Korean Relative clauses Question

I just had a quick question about relative clauses the use of subject and topic markers to identify the subjects of the sentences do these always go at the front or is it more common to arrange it like the first sentence the subject of that sentence goes at the front of that clause? Will it ever be 저는 어마가 with both subjects in the front of the sentence and 저는 would apply to the main clause and then 어마가 to the dependent clause? What is normal as far as determining the subjects of the clauses and where those can/should be put in the sentence to make sense?

example sentence 1 :그녀가 그 셔츠가 거기에 없는 것을 깨닫지 못할 거기 때문에 저는 그냥 가져갈 거예요

Example sentence 2: 나는 내년에 대학교에 갈 것이기 때문에 지금 열심히 공부하고 있어
Also are time nouns/adverbs more common to go at the front of the first part of the clause like 내년에 here or can it go at the beginning of either? what is more preferred?

Sentence 1: 그녀가 (SUBJECT) 그 셔츠가 거기에 없는 것을 ( whole chunk roughly meaning “the shirt isn’t there” 깨닫지 못할 거기 때문에 (because she (그녀가 from earlier) won’t notice) 저는 그냥 가져갈 거예요 (i’ll bring it [the shirt])

Is 그 셔츠가 거기에 없는 것을 the part that is confusing you? It seems like it based on your question about relative clauses. The shirt has to have a subject particle (unless the speaker decided to drop a particle) because 없다 is an adjective (형용사) and not a verb (동사). There are tons of sentences that have a topic marker followed by a subject marker because there is an adjective and not a verb. There has to be a subject doing the realizing ( 깨닫지 못할 거기 때문에 ) in this clause so the initial she (그녀가) is the subject. The topic particle with I is there basically so that you don’t have to repeat the entire phrase about the shirt. It’s implied

People talk about time and places a little more flexibly, but I’m sure there is a formal writing rule that I don’t know. Sentence 2 looks fine and I wouldn’t think it were strange if 내년에 were at the beginning of the sentence either.

1 Like

9그녀가 is the subject of the clause that it is in front of but could the the first sentence be written as 그녀가 저는 그 셔츠가 거기에 없는 것을 그냥 가져갈 거예요 (btw i hope sentences cant be written like this)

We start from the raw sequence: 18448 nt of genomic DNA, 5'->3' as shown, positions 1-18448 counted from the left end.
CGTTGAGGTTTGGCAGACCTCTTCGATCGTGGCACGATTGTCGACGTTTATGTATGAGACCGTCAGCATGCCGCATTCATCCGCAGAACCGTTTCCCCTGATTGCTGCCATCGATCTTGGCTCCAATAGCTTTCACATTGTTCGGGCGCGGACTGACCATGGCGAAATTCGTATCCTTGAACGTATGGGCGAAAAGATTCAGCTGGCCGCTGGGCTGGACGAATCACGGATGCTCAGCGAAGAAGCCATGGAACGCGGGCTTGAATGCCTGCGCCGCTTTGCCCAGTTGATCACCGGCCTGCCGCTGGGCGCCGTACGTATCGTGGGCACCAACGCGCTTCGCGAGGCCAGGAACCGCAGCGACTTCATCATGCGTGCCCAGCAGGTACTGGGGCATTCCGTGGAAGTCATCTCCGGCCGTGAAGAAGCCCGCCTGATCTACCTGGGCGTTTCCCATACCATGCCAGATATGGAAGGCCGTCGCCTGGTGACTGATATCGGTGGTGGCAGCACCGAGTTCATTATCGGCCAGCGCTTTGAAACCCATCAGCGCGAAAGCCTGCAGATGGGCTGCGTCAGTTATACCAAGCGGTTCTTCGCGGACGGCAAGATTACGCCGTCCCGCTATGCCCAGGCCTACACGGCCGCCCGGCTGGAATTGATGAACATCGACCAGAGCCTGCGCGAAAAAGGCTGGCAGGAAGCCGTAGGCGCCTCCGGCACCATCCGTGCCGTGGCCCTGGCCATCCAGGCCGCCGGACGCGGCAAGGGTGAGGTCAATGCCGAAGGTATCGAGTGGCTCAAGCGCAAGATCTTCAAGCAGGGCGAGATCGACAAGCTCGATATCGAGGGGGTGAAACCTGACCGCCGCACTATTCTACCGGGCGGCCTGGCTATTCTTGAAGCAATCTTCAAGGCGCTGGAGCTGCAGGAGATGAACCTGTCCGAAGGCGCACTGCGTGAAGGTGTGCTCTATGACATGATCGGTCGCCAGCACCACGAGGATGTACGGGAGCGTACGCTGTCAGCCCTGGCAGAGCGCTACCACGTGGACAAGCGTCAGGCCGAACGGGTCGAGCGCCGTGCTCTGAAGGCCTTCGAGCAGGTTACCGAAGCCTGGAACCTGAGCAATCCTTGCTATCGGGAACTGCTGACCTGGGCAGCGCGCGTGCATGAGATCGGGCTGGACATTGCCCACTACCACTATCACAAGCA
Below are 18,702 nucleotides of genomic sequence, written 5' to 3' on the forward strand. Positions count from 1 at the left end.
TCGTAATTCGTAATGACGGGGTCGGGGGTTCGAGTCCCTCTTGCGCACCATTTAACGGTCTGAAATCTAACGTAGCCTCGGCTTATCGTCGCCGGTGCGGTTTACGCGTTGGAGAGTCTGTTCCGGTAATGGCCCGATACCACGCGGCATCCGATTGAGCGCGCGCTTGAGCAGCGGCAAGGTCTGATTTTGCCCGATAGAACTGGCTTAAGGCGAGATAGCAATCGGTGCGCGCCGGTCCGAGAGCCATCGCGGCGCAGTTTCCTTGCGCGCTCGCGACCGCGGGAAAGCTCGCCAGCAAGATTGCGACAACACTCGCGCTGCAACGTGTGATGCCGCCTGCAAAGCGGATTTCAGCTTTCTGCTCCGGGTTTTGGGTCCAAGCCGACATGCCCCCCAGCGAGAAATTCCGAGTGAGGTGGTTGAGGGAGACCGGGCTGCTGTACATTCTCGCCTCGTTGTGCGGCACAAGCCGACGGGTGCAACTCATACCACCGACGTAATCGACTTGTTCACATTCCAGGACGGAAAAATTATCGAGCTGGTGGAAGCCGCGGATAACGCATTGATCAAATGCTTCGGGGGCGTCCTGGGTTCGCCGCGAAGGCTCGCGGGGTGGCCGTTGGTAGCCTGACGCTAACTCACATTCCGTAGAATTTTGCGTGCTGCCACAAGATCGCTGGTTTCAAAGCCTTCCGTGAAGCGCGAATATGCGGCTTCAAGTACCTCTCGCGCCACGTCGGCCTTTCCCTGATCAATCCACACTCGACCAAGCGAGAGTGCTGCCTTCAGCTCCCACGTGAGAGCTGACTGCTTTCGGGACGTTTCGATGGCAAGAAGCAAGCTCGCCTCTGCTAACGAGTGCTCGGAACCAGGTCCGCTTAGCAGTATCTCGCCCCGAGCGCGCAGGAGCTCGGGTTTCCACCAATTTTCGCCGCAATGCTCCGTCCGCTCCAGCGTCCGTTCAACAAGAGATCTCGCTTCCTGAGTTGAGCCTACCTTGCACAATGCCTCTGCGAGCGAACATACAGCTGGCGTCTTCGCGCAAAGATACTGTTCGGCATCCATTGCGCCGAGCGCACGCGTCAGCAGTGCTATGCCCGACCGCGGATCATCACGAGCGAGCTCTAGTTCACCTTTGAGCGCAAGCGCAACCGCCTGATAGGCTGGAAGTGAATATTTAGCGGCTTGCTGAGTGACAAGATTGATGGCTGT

instead of
그녀가 그 셔츠가 거기에 없는 것을 저는 그냥 가져갈 거예요
is there a rule where the subject of the clause has to come before the sentence it modifies?

another example
저는 어마가 집에 도착하기전에 고동학교에 걸어가야 해요 is this sentence fine or should 저는 be at the start of the clause that it modifies?

should it be 어마가 집에 도착하기전에 (저는) 고동학교에 걸어가야 해요
the placing of the subjects is troubling me if both subjects are thrown up front thats alot to remember while the sentence is said if longer than a few words. like I는 he가 stole my wallet at the bar last week (I) know. with both subjects at the front its hard to decipher who belongs to each clause im hoping my english example is incorrect and subjects must start the clauses.

Also those 외국인을 의해서 읽기 are awesome right at my level im not quite at iyagi level yet thanks for reccomendation!

저는 어마가 집에 도착하기전에 고동학교에 걸어가야 해요 is a good sentence.

In these two: 그녀가 그 셔츠가 거기에 없는 것을 저는 그냥 가져갈 거예요// 그녀가 저는 그 셔츠가 거기에 없는 것을 그냥 가져갈 거예요 I think you forgot to add 깨닫지 못할 거기 때문에 back into the sentence here. I would think you could put 저는 at the beginning because of everything and it still makes it clear that you (저는) are the one bringing the shirt, but it feels less natural to me than putting it infront of the 그냥 가져갈 거예요 phrase. I’m not the best source for grammar rules to be honest, but based on how it reads 저는 seems better in those two places than anywhere else. Does this sentence come from a larger context, or is it an example you made?

I’m glad that they’re helpful :smiley: I think that they’re one of the better and more interesting resources for learners.

If you search comprehensible input Korean on youtube, there are also a couple channels with a few videos that might be helpful as well, but they’re very specifically targeting things like colors or specific things rather than telling stories.

1 Like

I made 저는 어마가 집에 도착하기전에 고동학교에 걸어가야 해요 and 그녀가 그 셔츠가 거기에 없는 것을 저는 그냥 가져갈 거예요// 그녀가 저는 그 셔츠가 거기에 없는 것을 그냥 가져갈 거예요 from how to study Korean website. But its good to see that both can be done thank you also I will check YouTube for comprehensible input! Also how long did it take you to tackle the Iyagi’s I really like them but they are tough. I remember reading that you listened to them like 50 times each? Did this repetitive listening help with the patterns etc.?

When I first started reading them it probably took me 2-3 hours to do the lessons. By about the 50th one it was probably about 1 hour per lesson and after 100 maybe 30 minutes or so. I think I was also watching quite a bit of Korean TV at the time as well. I don’t mean that I sat there an listened 50 times and did nothing else. I listened to them mostly while doing chores, commuting, stretching/exercising, or while watching soccer games (my only volume was the podcast because I don’t care much for the commentary). I would generally only listen to episodes that I had already read and I would rotate them once I had done more episodes. I don’t think LingQ actually had the mini stories at the time, but alternating with those would be good I imagine. I also listened to lots of Korean music at the time too, but I was mostly just using anything that I could get my hands on because listening seemed so important at the time. It wasn’t the optimal way to go about it, but I don’t think it mattered too much because the process wasn’t particularly taxing for me other than the reading at the beginning, but I was so interested in figuring out what they had to say that it wasn’t as draining as I’d expected. I had a really hard time finding good Korean materials to bridge the gap from that lower beginner to upper-beginner/lower intermediate stage.

1 Like